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Screen resolutions and visible areas

Posted by melw 
Screen resolutions and visible areas
December 02, 2008 01:23PM
Ok, perhaps this is more of a game design than coding topic, but nevertheless I'd like to hear few pointers on how people are handling different screen resolutions.

I've been wondering what are the most used resolutions one should support when developing Wii software. Say, you want to have pixel perfect 2d background for each and every resolution - what would you ask from your graphics artist? Would it make sense to have e.g. 720x576 (native PAL) image with no important information in the border areas so that it can be cropped to whatever resolution is used? What exactly are the minimum and maximum resolutions Wii can deliver and should be supported? Should one take account the possibility that the user has TV that further crops the screen, shaving further off from the borders? Do you tend to use different graphics assets for widescreen and 4:3 modes?
Re: Screen resolutions and visible areas
December 02, 2008 02:28PM
All homebrew I've seen is 640x480 (as far as I can remember).

Not sure why there hasn't been support for a true full screen like official Wii games (unless you can, and I just don't know how, or it's in the CVS version I don't have)
Re: Screen resolutions and visible areas
December 02, 2008 03:29PM
Wii maximal resolution is 720x480 (480i,480p) for NTSC & PAL60 and 720x574 (576i) for PAL50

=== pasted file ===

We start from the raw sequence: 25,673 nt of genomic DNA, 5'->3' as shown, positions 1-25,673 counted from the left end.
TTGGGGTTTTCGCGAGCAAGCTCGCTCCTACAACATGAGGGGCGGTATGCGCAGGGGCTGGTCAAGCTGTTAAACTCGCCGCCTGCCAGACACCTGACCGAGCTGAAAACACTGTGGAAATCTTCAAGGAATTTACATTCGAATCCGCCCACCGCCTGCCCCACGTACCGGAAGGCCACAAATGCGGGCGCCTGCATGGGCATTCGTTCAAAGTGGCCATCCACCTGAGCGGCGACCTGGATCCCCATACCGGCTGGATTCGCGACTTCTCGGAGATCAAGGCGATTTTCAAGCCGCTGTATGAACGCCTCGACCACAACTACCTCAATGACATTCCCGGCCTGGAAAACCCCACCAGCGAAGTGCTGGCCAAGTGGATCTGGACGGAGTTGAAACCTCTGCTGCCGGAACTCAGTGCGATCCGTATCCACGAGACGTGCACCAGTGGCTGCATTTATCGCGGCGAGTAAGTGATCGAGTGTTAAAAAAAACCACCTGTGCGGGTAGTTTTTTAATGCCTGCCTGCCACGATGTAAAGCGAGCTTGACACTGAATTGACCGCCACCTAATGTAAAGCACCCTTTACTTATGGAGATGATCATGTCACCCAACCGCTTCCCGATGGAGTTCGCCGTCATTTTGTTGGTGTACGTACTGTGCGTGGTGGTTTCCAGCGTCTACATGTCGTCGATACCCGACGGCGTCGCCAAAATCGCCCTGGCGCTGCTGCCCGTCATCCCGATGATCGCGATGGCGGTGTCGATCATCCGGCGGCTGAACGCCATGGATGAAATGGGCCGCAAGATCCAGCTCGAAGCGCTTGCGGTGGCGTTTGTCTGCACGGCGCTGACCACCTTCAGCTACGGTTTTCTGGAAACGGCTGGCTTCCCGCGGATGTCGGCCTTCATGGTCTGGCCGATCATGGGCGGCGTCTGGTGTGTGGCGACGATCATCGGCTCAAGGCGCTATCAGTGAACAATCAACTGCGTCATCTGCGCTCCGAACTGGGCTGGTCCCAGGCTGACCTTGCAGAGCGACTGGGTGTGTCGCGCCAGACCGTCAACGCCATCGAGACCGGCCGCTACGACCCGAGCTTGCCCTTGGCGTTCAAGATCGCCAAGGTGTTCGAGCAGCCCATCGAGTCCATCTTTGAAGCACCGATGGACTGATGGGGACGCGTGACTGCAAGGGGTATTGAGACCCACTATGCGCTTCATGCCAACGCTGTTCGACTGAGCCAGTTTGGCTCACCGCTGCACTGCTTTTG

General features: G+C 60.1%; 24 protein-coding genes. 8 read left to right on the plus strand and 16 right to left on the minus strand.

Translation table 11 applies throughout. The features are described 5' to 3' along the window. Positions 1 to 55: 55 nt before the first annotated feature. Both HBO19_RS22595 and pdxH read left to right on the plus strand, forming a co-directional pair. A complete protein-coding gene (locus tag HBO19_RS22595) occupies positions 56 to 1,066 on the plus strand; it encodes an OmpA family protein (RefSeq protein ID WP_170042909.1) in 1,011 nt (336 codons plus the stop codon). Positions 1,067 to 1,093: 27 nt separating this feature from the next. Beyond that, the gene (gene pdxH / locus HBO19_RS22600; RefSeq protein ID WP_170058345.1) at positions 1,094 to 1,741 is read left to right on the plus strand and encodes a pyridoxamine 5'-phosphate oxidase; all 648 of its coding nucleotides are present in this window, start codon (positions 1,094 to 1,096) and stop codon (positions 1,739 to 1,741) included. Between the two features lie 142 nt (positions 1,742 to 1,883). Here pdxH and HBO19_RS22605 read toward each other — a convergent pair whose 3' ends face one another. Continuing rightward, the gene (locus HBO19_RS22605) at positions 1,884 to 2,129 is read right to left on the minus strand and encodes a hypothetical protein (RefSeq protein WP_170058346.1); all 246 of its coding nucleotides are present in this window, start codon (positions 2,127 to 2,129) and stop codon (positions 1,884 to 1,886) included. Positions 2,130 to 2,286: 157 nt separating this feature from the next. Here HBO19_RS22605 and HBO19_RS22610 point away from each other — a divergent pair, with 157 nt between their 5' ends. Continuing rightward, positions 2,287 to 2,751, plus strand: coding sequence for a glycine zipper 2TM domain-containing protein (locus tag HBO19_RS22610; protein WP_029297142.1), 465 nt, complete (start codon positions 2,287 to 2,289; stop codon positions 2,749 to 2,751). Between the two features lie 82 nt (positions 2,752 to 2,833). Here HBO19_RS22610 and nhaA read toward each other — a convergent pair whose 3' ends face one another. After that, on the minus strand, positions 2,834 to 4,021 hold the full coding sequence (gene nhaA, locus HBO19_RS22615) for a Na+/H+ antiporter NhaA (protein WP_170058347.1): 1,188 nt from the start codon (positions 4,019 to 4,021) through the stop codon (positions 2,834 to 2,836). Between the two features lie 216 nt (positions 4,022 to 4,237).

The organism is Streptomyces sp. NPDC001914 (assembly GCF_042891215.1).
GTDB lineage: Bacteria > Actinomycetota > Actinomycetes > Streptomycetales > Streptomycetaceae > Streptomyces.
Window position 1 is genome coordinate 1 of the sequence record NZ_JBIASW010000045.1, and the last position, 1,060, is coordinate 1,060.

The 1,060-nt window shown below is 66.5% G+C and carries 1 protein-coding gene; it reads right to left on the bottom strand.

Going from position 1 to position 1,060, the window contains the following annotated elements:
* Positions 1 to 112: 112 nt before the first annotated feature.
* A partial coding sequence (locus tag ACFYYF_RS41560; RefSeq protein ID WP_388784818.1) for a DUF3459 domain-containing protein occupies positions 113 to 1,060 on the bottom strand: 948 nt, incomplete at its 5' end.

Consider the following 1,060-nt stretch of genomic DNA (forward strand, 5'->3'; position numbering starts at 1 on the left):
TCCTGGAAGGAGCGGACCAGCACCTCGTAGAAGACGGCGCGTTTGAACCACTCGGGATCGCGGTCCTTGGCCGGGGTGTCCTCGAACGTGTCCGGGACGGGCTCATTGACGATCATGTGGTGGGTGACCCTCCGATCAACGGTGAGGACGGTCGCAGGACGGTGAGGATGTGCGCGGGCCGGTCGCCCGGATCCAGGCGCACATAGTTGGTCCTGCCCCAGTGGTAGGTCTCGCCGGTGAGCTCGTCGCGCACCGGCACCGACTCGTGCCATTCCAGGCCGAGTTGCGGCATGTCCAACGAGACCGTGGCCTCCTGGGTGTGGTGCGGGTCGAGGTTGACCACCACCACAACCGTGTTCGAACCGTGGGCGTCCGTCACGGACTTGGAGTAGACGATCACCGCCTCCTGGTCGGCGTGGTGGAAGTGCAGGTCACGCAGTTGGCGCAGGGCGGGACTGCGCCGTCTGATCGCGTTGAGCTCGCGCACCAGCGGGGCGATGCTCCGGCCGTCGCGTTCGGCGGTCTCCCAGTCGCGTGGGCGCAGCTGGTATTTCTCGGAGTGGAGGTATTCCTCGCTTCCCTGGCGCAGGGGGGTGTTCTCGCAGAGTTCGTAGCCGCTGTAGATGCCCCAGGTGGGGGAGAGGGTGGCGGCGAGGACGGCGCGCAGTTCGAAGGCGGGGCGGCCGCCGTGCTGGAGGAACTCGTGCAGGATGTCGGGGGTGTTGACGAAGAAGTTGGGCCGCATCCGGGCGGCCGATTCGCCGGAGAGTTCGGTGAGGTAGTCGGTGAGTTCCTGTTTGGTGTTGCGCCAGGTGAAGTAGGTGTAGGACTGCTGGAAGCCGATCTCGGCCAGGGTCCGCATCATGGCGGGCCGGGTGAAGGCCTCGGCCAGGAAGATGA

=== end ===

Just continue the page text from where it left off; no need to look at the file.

The Video Hardware display the content of an external framebuffer (XFB), which is located in RAM, on screen . The video size is ALWAYS 720x480 or 720x574 but the "active" display size can be smaller.

The Video hardware can also:

- adjust the position of the active display within the full video frame (xoffset, yoffset)
- upscale the original framebuffer width to any width up to the maximal video width (720 pixels): this is generally used to handle widescreen

The external framebuffer can be filled with pixel data "manually" (direct write into xfb memory) or, more generally, by hardware copy from the internal framebuffer content.

Internal framebuffer (EFB) is located inside the Graphic Harware ("GX") memory and is where GX hardware is doing its rendering (3D, texture,...): it is limited to 640x528 pixels.

The EFB limitation is somehow related to the fact that the safe area for TV (the area that can "really" be seen, because of overscan restrictions) is a centered 640x448 pixels area for NTSC & PAL60 or 640x528 pixels area for PAL50: this is where you should keep important stuff to be displayed.

Vertically, the Graphic Hardware can upscale the EFB height to the XFB height: this could be useful for compatibility reasons in the case of PAL display, where you can not have a 574 pixels high EFB but still want to avoid black borders.
Still remember that most TV have vertical overscan which limit the visible area to approximately 448 (528 for PAL) lines

Horizontally, it's possible to display larger screens by either:
- doing successive copy to the external framebuffer, the only limit being the RAM size.
- using the GX scaling feature to render a downscaled image and then use Video Hardware (VI) horizontal scaling ability to fill the screen up to 720 pixels
Still remember that most TV will hide part of these 720 pixels, the maximal horizontal visible resolution being very variable between TV models.
Re: Screen resolutions and visible areas
December 02, 2008 06:23PM
Wikipedia has some general rules for use in determining "safe" areas for action/text to be displayed on a TV.
Re: Screen resolutions and visible areas
December 03, 2008 11:25AM
Thanks for all the replies - this cleared up things for me quite a bit.
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